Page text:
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One year after Haiti’s president assassinated, investigation stalls

One year after Haitian president Jovenel Moise was shot to death at his home in Port-au-Prince, no suspected mastermind or motive has yet been identified, with the investigation stalling amid a crumbling political environment.

FILE PHOTO: Haiti’s President Jovenel Moise speaks during an interview with Reuters at the National Palace of Port-au-Prince, Haiti January 11, 2020. REUTERS/Valerie Baeriswyl/File Photo

One year after Haitian president Jovenel Moise was shot to death at his home in Port-au-Prince, no suspected mastermind or motive has yet been identified, with the investigation stalling amid a crumbling political environment.

Moise was assassinated in the early hours of July 7, 2021, when a commando group entered the president’s private home and shot him 12 times, killing him.

The same day, Haitian police mobilized exceptionally quickly to arrest about 20 people, including 18 former Colombian soldiers presumed to be hired as mercenaries.

But that initial speed has since been followed by a crawling legal process in Haiti and the United States.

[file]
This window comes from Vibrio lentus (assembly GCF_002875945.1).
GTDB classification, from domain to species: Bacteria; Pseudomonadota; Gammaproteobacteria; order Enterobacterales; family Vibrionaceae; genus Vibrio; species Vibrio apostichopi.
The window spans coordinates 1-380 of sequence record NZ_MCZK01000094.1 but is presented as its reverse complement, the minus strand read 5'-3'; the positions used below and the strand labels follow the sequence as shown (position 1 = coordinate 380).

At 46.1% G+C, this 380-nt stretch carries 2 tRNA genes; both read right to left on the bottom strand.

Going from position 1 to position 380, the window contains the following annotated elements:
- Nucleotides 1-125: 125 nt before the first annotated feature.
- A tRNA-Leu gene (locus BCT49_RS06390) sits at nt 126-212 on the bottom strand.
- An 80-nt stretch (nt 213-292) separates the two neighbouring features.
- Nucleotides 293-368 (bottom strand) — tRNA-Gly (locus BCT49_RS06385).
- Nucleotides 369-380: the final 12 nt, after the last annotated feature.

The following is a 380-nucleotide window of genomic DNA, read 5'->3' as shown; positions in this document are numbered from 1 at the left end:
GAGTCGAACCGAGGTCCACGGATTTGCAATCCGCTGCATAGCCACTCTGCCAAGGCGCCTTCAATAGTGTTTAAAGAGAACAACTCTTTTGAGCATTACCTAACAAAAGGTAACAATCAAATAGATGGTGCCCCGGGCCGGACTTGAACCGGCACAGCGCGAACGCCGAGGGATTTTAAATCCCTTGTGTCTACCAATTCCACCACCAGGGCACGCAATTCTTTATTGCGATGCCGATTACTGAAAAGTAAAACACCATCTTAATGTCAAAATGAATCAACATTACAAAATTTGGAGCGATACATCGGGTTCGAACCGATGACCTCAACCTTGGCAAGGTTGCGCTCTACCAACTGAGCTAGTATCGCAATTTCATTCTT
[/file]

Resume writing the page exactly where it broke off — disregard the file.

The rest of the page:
The sluggishness has only worsened in recent weeks as the prosecutor’s offices in the Haitian capital have for the last month been invaded by one of the many gangs plaguing the country, whole sections of which are controlled by the often violent criminal bands.

The inquiry’s delays have also further complicated Haiti’s existing political crisis.

The Caribbean island nation’s presidency has been vacant since Moise’s death, with no date set for a vote to fill the office.

No fewer than five successive judges have been in charge of the case, but none of them have issued any charges for the 40 people currently imprisoned in connection with it.

Prime Minister Ariel Henry, who was named to his post just two days before Moise’s death, is suspected of speaking with one of the prime suspects via telephone just hours after the attack — a line of investigation which he calls a “distraction.”

Parliament has not functioned properly in two years, as Moise had not organized elections since he himself took office in 2017. And without a head of state to appoint judges, the country’s judicial system has also flagged.

Suspects charged in US
With confidence in their own government all but gone, many Haitians have instead placed their hopes in the hands of the American judicial system.

Three suspects have been charged in Miami, Florida, where Haitian police also say the plot originated. Those suspects are: Colombian Mario Palacios, who is believed to be one of the five armed men who ultimately gained access to the room where Moise was killed, Colombian-Haitian citizen Rodolphe Jaar and former Haitian senator John Joel Joseph.

A fourth man was arrested at an airport in Istanbul in November, though Turkish courts rejected Haiti’s extradition request for him just this week.

Despite the case’s progress in the United States, a judge in April ruled to seal the evidence, citing two of the suspects’ previous involvement as informants for the US Drug Enforcement Agency and the FBI.

A Haitian judicial source, speaking on condition of anonymity, lamented the US move, telling AFP: “A whole section of this story will remain unknown.”

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